4 of 4 people found the following review helpful
5.0 out of 5 stars
An Amazing Insight into Front-Line Ambulance Life, 16 Feb. 2011
'999' Wow! What a great read this was!
Having read pretty well every book written in the last decade on life in all areas of the UK ambulance service I approached Lysa Walder's offering with an open-mind but, to be honest, with relatively low expectations. Was I in for a great surprise! From the first chapter I was bowled over by '999'. Its insights into the realities of front-line ambulance work are effective and illuminating but not overly-dramatized. This is no 'Casualty' rip-off as it frequently includes the often-loose ends and unsatisfying outcomes that every Paramedic reluctantly leave behind them at the end of many of their shifts. Not every patient is saved and not every incident goes perfectly. This is, after all, real life. Lysa herself comes across as a no-nonsense, caring and highly-skilled paramedic and every incident she recounts builds up the reader's understanding of exactly what it is that Paramedics and EMT's actually do during their demanding 12 hour shifts. Next time you see them crouching over a collapsed patient in a supermarket you'll have a far better understanding of exactly what it is they're doing with that strange-looking see-through bag and you may even understand why they seem to be punching an unconscious old man in the chest!
But the main reason I'd recommend this excellent and heart-warming book to any member of the public fascinated by the gritty reality of life on the front-line of the ambulance service is that Lysa achieves something here far more important than merely presenting a string of interesting and/or touching anecdotes. Instead she actually educates the reader on a variety of basic first-aid procedures and facts that most non-medics rarely even think about but which, in reality, we'd all be far better off for knowing! And she does it without once preaching at you!
Throughout her accounts of the many different patient-care incidents she's attended in her 16 plus years as a London-based Paramedic (now ECP) Lysa does one thing that no other chronicler of ambulance life has yet done in such detail - She not only explains the clinical significance of each 'shout' she attends, but puts her explanations of each incident into easily-understood language that helps the reader clearly understand once and for all the basic first-aid principles behind the clinical care that ambulance crews must administer when every second really can count! How to treat a serious bleed and not make a fatal error; Why it's sensible to keep a fall victim warm, and why it never pays to take the first thing a distressed or angry relative says at face-value - especially when you're confronted with a critically-ill grandmother and two ranting hefty sons!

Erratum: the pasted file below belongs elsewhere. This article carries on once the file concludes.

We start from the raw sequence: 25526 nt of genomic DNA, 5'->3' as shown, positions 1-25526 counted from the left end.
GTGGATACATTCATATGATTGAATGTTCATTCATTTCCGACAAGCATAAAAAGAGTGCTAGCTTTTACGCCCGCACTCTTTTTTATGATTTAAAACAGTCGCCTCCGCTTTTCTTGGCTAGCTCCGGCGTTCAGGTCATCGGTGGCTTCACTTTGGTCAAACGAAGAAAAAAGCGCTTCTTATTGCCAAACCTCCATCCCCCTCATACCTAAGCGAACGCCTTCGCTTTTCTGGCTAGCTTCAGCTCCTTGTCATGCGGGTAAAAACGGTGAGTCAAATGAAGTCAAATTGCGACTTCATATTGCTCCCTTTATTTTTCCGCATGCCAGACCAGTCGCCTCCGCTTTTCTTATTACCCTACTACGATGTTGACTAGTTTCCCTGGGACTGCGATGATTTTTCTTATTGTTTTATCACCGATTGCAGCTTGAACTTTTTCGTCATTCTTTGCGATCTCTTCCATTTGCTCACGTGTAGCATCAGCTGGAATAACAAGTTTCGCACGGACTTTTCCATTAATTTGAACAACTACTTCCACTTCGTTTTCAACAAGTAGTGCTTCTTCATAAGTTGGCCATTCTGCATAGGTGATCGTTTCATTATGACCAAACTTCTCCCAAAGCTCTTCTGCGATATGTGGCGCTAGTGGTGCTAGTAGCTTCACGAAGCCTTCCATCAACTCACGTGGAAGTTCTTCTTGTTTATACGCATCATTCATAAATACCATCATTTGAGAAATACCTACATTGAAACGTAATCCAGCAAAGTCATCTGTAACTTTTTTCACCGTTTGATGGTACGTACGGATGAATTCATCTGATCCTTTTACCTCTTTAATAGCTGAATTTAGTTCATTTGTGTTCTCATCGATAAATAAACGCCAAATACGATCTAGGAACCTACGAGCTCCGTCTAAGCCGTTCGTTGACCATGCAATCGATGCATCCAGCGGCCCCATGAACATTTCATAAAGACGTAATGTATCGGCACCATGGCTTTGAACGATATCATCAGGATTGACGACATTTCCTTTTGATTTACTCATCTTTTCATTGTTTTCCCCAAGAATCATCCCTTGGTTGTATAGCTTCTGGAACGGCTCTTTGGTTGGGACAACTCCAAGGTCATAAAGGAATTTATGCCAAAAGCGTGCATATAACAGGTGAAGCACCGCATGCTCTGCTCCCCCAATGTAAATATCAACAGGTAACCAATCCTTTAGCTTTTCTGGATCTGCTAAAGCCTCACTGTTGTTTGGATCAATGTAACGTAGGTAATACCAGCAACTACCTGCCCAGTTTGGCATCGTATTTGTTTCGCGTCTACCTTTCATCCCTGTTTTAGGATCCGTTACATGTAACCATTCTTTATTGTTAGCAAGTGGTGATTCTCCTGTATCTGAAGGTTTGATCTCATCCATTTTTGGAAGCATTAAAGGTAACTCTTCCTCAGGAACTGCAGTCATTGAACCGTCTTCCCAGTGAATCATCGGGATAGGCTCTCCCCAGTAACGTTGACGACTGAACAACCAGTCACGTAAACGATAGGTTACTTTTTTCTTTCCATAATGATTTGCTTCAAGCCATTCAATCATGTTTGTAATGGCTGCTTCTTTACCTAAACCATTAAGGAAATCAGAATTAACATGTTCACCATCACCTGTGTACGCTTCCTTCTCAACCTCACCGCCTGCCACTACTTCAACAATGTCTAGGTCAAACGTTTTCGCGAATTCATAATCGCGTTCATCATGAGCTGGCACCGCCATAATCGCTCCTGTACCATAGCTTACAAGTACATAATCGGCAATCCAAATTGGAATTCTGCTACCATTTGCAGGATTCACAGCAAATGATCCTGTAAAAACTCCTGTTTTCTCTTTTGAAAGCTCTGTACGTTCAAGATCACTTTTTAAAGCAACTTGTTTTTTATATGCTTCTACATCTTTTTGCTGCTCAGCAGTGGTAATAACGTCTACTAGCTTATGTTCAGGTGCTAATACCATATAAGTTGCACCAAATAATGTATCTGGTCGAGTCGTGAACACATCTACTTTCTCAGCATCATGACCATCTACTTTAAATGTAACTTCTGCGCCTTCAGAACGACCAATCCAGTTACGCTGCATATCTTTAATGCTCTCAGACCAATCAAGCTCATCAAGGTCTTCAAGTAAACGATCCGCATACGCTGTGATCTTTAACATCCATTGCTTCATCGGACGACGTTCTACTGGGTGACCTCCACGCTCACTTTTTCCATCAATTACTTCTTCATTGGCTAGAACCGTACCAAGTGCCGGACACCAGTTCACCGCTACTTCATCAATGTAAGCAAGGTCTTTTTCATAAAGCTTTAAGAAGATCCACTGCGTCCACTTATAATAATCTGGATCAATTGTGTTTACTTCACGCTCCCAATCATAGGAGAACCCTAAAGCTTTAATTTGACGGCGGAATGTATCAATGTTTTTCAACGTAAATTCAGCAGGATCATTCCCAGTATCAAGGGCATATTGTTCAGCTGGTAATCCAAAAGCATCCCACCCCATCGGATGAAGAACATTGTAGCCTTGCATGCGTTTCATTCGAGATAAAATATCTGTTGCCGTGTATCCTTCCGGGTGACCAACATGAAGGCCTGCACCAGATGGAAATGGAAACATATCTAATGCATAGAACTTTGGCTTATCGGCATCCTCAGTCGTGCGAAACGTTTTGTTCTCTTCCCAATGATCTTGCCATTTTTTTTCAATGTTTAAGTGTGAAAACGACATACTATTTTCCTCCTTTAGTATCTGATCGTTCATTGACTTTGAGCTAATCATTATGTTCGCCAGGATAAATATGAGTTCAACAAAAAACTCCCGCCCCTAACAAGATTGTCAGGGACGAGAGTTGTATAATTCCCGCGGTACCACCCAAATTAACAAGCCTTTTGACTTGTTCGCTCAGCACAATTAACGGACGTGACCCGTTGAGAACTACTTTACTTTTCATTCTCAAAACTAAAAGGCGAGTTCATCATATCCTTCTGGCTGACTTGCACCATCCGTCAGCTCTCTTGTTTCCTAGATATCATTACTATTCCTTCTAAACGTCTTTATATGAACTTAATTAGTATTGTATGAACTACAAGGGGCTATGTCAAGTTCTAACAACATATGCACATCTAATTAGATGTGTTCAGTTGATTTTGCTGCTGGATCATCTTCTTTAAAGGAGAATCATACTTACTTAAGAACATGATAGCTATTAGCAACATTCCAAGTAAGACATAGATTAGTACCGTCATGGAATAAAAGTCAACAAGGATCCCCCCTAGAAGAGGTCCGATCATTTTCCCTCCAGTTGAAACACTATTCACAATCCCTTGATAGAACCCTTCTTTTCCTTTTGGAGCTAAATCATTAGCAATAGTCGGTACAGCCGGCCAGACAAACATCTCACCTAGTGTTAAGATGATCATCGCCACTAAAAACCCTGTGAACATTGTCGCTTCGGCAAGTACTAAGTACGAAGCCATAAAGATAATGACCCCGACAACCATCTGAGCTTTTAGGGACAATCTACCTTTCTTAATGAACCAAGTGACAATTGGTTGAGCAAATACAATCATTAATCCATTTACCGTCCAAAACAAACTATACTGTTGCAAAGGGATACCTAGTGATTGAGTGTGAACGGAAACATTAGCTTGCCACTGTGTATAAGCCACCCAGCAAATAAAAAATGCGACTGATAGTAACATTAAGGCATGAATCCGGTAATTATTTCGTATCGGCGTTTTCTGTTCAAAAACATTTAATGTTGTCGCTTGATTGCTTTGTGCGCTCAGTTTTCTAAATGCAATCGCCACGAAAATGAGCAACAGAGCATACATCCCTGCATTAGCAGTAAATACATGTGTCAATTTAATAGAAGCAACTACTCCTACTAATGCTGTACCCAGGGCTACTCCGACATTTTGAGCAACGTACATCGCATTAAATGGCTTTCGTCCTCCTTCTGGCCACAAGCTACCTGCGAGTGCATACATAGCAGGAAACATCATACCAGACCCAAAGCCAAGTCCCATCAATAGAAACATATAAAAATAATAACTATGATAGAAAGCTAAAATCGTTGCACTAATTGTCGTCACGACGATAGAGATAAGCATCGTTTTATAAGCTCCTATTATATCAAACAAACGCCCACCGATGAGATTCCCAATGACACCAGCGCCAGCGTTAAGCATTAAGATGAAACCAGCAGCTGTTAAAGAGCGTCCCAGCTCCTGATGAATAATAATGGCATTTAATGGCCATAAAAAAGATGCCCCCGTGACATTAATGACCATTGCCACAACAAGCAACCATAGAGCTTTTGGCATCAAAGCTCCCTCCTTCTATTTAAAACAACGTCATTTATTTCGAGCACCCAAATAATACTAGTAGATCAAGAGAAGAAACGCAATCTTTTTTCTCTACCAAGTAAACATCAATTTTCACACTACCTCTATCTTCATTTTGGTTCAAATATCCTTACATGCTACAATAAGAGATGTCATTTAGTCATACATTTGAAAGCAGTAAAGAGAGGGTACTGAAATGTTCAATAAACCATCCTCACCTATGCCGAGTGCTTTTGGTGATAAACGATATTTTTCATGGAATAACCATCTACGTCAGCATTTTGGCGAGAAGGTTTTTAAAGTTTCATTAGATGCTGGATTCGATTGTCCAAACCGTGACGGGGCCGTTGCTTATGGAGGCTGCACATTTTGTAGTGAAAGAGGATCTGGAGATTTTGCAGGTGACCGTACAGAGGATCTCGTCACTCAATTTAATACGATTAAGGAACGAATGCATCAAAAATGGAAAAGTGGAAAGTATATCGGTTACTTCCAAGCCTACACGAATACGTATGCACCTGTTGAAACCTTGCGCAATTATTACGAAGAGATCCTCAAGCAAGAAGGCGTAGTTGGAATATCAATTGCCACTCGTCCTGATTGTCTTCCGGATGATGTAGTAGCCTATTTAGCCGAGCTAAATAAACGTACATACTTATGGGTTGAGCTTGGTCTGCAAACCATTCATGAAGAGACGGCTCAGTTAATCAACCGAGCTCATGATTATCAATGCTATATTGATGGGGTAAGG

Let's face it, when faced with a medical crisis most of us non-ambulance people tend to react with either ignorance or blind-panic. Why? Because we're human. But read this book and you may just find yourself acting more calmly and more effectively if you find yourself first-on-scene after an RTC (Road Traffic Collision) or if your toddler takes a tumble down the staircase! At the very least you'll finally understand the good you are doing by simply standing back quietly and letting the ambulance crew get on with their life-saving work!
In this book Lysa doesn't try to dazzle the reader with clinical jargon but explains it to you instead. To that end, much of her narrative focuses on simple, common-sense stuff, such as why every young Mum and Dad should understand the vital importance of always seating and strapping their toddler safely before starting every single car journey.
Yes,'999' will give you laughter, tears, drama and excitement. It'll also give you large doses of insight into what life is really like as a member of an over-stretched and exhausted Metropolitan ambulance crew when all around you seem either mad, bad or apathetic. But much, much more importantly, you might just also find yourself learning a few basic life-saving skills that could save a relative or a stranger in an emergency!
'999' is up there with Les Pringle's amazing two books, 'Blue Lights and Long Nights' and 'Call the Ambulance', but, whereas Mr Pringle's masterful gift for heart-warming story-telling rightly puts him up there with modern masters such as Gervase Phinn and James Herriot, this is one book on life as a Paramedic in modern Britain that I'd urge you to read primarily because, not only will you relish every exciting page, but you might just also find yourself performing better in the midst of a medical crisis after reading it! I urge you to read it...You know it makes sense!
Ambulance Today magazine